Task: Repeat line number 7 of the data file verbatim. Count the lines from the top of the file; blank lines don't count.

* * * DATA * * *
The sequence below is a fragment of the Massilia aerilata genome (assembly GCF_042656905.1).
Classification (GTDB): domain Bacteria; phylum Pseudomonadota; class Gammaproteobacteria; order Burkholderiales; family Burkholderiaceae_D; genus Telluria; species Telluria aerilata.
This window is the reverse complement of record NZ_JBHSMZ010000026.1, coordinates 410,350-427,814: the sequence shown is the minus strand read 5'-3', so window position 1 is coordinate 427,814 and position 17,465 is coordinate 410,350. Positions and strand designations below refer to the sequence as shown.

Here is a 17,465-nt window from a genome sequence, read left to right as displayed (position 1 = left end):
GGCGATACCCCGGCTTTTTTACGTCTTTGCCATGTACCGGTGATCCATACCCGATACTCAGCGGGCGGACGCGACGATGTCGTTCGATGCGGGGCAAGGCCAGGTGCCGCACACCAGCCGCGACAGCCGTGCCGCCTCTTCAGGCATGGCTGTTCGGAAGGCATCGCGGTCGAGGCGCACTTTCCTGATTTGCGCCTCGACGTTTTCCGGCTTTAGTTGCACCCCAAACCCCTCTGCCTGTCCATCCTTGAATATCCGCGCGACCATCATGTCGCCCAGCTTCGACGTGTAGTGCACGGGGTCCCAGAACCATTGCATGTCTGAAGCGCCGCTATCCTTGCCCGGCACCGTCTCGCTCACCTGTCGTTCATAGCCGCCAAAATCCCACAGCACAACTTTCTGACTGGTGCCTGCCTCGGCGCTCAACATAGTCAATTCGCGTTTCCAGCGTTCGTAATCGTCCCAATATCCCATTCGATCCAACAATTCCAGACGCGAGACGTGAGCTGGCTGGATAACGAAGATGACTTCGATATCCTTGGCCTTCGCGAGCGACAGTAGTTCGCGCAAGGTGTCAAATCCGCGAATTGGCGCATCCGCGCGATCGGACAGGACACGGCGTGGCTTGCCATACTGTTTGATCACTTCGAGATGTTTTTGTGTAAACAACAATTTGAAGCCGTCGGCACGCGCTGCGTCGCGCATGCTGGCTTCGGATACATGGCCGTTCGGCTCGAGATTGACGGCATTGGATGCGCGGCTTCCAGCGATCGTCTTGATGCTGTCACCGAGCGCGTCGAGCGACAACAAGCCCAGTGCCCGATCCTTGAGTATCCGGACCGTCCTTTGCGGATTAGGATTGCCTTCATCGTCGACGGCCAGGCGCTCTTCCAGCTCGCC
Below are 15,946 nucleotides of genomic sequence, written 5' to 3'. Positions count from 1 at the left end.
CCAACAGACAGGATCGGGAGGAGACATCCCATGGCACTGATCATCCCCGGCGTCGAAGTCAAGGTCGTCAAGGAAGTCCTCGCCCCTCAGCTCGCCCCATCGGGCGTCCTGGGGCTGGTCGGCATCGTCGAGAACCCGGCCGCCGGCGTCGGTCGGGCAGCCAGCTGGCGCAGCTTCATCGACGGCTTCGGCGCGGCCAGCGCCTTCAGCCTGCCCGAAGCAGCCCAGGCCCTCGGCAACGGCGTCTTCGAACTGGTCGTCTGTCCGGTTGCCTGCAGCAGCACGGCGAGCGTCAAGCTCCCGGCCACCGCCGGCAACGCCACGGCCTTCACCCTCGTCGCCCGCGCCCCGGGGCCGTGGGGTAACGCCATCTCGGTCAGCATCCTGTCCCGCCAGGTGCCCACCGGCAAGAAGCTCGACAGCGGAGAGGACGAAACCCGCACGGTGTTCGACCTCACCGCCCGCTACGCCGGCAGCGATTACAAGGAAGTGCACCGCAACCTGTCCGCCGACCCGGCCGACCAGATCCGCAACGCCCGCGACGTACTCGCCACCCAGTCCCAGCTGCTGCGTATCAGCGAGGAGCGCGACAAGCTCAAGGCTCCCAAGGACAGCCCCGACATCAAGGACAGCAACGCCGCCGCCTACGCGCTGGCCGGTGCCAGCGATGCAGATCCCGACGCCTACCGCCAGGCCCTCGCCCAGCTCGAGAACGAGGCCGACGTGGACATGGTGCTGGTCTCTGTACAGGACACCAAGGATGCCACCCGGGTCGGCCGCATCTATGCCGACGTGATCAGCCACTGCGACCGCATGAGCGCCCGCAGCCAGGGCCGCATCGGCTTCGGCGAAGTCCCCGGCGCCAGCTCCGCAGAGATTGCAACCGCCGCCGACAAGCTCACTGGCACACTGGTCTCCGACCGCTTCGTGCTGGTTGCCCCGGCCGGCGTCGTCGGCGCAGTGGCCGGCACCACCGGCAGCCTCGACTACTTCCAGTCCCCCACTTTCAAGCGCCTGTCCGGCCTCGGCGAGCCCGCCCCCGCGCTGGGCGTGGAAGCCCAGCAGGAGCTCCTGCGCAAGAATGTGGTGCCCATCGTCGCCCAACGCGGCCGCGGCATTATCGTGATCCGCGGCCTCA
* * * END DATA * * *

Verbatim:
CCAACAGACAGGATCGGGAGGAGACATCCCATGGCACTGATCATCCCCGGCGTCGAAGTCAAGGTCGTCAAGGAAGTCCTCGCCCCTCAGCTCGCCCCATCGGGCGTCCTGGGGCTGGTCGGCATCGTCGAGAACCCGGCCGCCGGCGTCGGTCGGGCAGCCAGCTGGCGCAGCTTCATCGACGGCTTCGGCGCGGCCAGCGCCTTCAGCCTGCCCGAAGCAGCCCAGGCCCTCGGCAACGGCGTCTTCGAACTGGTCGTCTGTCCGGTTGCCTGCAGCAGCACGGCGAGCGTCAAGCTCCCGGCCACCGCCGGCAACGCCACGGCCTTCACCCTCGTCGCCCGCGCCCCGGGGCCGTGGGGTAACGCCATCTCGGTCAGCATCCTGTCCCGCCAGGTGCCCACCGGCAAGAAGCTCGACAGCGGAGAGGACGAAACCCGCACGGTGTTCGACCTCACCGCCCGCTACGCCGGCAGCGATTACAAGGAAGTGCACCGCAACCTGTCCGCCGACCCGGCCGACCAGATCCGCAACGCCCGCGACGTACTCGCCACCCAGTCCCAGCTGCTGCGTATCAGCGAGGAGCGCGACAAGCTCAAGGCTCCCAAGGACAGCCCCGACATCAAGGACAGCAACGCCGCCGCCTACGCGCTGGCCGGTGCCAGCGATGCAGATCCCGACGCCTACCGCCAGGCCCTCGCCCAGCTCGAGAACGAGGCCGACGTGGACATGGTGCTGGTCTCTGTACAGGACACCAAGGATGCCACCCGGGTCGGCCGCATCTATGCCGACGTGATCAGCCACTGCGACCGCATGAGCGCCCGCAGCCAGGGCCGCATCGGCTTCGGCGAAGTCCCCGGCGCCAGCTCCGCAGAGATTGCAACCGCCGCCGACAAGCTCACTGGCACACTGGTCTCCGACCGCTTCGTGCTGGTTGCCCCGGCCGGCGTCGTCGGCGCAGTGGCCGGCACCACCGGCAGCCTCGACTACTTCCAGTCCCCCACTTTCAAGCGCCTGTCCGGCCTCGGCGAGCCCGCCCCCGCGCTGGGCGTGGAAGCCCAGCAGGAGCTCCTGCGCAAGAATGTGGTGCCCATCGTCGCCCAACGCGGCCGCGGCATTATCGTGATCCGCGGCCTCA